A Day In The Life Of HARP's Rough Sleeper Coordinator



Jennie started off as a volunteer in our day centre, helping to sort donated items and serve breakfast, getting an insight into HARP’s work and enjoying the interaction with HARP’s clients. When Jennie was ready for a more permanent role, she started working on the Day Centre reception before becoming a Support Worker and then taking on her current role as Rough Sleeper Coordinator.


What does your role normally involve?

I support the five people who make up the Intensive Support Team, which works with around 30 clients within the community at any one time who may need extra support with either sustaining their tenancy or finding more appropriate accommodation.


We also currently manage the five bed spaces in the rapid assessment hub, which aims to get people from the street into longer term accommodation as quickly as possible. We work intensively with each client, working closely with partner agencies to ensure that they have access to the support they need for their physical or mental health, addiction recovery and other issues that may have contributed to their homelessness. Due to the intensive nature of the work, we are able to help clients move on to more suitable accommodation more quickly, continuing to support the client even after they’ve moved if needed.


How has your role changed with Covid-19?

The staff team were split into two groups who worked on different days to ensure that the service could continue to run if there were concerns over COVID symptoms and isolation. Thankfully we have still managed to support all our clients face to face throughout the pandemic, whilst ensuring that we are adhering to national guidelines at all times.


Our clients have needed our support more than ever during this difficult time particularly as some other services may have closed or put face-to-face support on hold. It became even more important to ensure that clients did not feel isolated.


The team have been involved in providing Covid testing to our clients and we also helped with the recent vaccine roll-out which had a fantastic turn out from clients.


Even though we have all felt the effects of the pandemic in our own personal lives, the team has still been just as supportive to our clients. I am extremely proud of the team.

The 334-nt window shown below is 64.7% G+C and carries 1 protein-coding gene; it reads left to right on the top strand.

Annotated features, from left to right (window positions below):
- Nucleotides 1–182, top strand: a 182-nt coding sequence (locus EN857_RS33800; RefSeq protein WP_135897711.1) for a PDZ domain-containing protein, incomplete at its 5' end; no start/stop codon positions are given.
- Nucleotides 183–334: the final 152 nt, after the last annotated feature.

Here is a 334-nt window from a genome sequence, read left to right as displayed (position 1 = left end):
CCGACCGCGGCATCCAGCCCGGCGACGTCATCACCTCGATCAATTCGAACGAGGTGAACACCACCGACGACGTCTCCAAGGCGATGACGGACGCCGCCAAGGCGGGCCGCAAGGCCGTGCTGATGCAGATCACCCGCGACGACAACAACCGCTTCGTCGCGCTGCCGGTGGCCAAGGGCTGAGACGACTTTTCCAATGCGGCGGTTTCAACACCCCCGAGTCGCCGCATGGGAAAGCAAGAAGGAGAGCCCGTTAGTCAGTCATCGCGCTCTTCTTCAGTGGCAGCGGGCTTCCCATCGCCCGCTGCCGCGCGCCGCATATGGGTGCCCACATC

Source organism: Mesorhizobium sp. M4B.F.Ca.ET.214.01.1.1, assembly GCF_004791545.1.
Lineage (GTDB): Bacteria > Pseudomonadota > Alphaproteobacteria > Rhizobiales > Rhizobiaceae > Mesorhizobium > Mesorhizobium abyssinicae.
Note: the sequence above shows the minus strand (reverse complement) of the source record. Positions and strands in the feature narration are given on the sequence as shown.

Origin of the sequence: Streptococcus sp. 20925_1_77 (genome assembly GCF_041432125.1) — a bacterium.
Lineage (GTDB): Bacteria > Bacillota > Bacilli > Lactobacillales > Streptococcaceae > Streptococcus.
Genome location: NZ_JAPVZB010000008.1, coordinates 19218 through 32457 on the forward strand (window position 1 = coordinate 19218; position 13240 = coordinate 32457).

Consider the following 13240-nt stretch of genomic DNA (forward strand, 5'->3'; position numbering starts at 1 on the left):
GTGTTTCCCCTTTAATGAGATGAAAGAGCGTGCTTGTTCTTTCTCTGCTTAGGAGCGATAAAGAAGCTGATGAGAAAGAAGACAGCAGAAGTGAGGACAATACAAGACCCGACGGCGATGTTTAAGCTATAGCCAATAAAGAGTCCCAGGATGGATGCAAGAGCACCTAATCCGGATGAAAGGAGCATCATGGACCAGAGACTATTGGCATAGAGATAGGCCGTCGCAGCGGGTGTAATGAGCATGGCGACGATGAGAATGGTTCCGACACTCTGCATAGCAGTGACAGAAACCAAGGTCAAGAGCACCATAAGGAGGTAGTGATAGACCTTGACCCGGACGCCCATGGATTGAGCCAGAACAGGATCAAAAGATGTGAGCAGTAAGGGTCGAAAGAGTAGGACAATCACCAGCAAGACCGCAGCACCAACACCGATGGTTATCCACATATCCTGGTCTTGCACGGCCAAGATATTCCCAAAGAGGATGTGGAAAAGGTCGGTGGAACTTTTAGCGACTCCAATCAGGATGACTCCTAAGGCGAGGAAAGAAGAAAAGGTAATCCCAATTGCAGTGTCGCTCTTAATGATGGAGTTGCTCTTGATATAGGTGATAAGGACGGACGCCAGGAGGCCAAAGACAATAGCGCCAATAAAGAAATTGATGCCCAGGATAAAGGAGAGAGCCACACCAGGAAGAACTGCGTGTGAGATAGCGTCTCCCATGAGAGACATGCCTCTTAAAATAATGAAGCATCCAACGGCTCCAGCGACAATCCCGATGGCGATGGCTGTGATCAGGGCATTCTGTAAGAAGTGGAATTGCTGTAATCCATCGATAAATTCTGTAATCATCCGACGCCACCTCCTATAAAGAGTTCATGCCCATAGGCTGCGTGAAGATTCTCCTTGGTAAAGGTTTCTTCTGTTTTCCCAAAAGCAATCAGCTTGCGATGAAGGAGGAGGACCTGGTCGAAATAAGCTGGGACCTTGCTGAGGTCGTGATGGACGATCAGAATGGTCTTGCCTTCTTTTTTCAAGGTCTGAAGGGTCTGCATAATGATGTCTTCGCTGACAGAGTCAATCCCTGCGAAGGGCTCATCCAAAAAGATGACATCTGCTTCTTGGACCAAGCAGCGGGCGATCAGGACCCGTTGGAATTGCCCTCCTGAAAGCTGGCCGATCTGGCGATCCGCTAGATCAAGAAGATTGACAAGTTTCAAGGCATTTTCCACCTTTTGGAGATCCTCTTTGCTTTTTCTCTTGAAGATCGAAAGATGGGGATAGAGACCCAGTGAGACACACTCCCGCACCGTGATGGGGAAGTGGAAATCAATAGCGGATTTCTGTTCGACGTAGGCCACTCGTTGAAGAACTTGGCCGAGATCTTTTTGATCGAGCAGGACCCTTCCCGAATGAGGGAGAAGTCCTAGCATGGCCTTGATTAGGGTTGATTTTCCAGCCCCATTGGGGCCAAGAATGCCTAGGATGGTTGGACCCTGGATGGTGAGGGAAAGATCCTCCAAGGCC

What’s the first thing you do when you get in?

The first thing I do when I arrive at work is to check the overnight reports to see if anything urgent has come up with our clients that needs to be addressed straight away. I also check to see if the Outreach Team have brought in any new people who were rough sleeping overnight and ensure that they have been assigned a case worker so that their support can commence straight away. I then speak to the team and check their caseloads for the day and ensure they have the appropriate support and resources required and plan the day ahead, checking if I have any meetings, supervisions or case reviews.


What are the most interesting parts of your job?

A great thing about this role is that no day is the same as we need to deal with situations as they arise. I love being able to meet people from all walks of life, with varied backgrounds and experiences. I enjoy being able to work with partner agencies as well as the wider HARP team and being able to support individuals to make positive changes in their lives.


What’s the most satisfying thing about your job?

Being part of an organisation that is able to make a positive impact on an individual’s life. We have been working with some complex cases including people who have been rough sleeping long-term. To see them engaging and making positive progress is very satisfying. For example, we had two clients who had been extremely hesitant to accept accommodation with us but they have both since said they don't actually want to leave.


We now have a Mental Health Practitioner and an Advanced Nurse Practitioner who work alongside our services, which has made it so much easier for clients to access services supporting their basic needs as well as longer term healthcare.


What do you love most about working for HARP?

I love working for HARP as I believe in what the organisation stands for. I believe that we need to look at the bigger picture of why someone has become homeless and it’s important that we address these issues on an individual basis as no two cases are the same. I love the fact that a client is given opportunities and support to move forward with their lives and that we can support them to realise that they have a future to look forward to.


I also love working within a team who have the same values and passion as I do to support individuals and reduce homelessness and rough sleeping within the local community.


I see first-hand how someone can turn their life around with the appropriate trauma informed approach to support. I am proud to be part of the team and to work for HARP.

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